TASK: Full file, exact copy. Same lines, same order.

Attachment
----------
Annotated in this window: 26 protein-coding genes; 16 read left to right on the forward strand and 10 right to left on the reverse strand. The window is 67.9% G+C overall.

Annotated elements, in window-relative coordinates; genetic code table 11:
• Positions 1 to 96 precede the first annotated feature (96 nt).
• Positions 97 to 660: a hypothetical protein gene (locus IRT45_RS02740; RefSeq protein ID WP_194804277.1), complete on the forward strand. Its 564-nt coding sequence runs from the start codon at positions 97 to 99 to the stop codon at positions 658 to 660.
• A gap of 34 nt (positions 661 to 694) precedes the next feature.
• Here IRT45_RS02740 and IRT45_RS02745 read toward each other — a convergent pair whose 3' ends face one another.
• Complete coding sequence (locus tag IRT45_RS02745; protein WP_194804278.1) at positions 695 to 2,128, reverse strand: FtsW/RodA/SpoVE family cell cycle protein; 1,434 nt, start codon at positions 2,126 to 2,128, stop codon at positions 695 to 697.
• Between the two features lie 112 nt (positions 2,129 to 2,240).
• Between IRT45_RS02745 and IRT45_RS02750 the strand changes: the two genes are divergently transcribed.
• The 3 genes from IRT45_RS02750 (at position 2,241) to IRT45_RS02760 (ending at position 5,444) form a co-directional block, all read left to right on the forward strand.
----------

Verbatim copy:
Annotated in this window: 26 protein-coding genes; 16 read left to right on the forward strand and 10 right to left on the reverse strand. The window is 67.9% G+C overall.

Annotated elements, in window-relative coordinates; genetic code table 11:
• Positions 1 to 96 precede the first annotated feature (96 nt).
• Positions 97 to 660: a hypothetical protein gene (locus IRT45_RS02740; RefSeq protein ID WP_194804277.1), complete on the forward strand. Its 564-nt coding sequence runs from the start codon at positions 97 to 99 to the stop codon at positions 658 to 660.
• A gap of 34 nt (positions 661 to 694) precedes the next feature.
• Here IRT45_RS02740 and IRT45_RS02745 read toward each other — a convergent pair whose 3' ends face one another.
• Complete coding sequence (locus tag IRT45_RS02745; protein WP_194804278.1) at positions 695 to 2,128, reverse strand: FtsW/RodA/SpoVE family cell cycle protein; 1,434 nt, start codon at positions 2,126 to 2,128, stop codon at positions 695 to 697.
• Between the two features lie 112 nt (positions 2,129 to 2,240).
• Between IRT45_RS02745 and IRT45_RS02750 the strand changes: the two genes are divergently transcribed.
• The 3 genes from IRT45_RS02750 (at position 2,241) to IRT45_RS02760 (ending at position 5,444) form a co-directional block, all read left to right on the forward strand.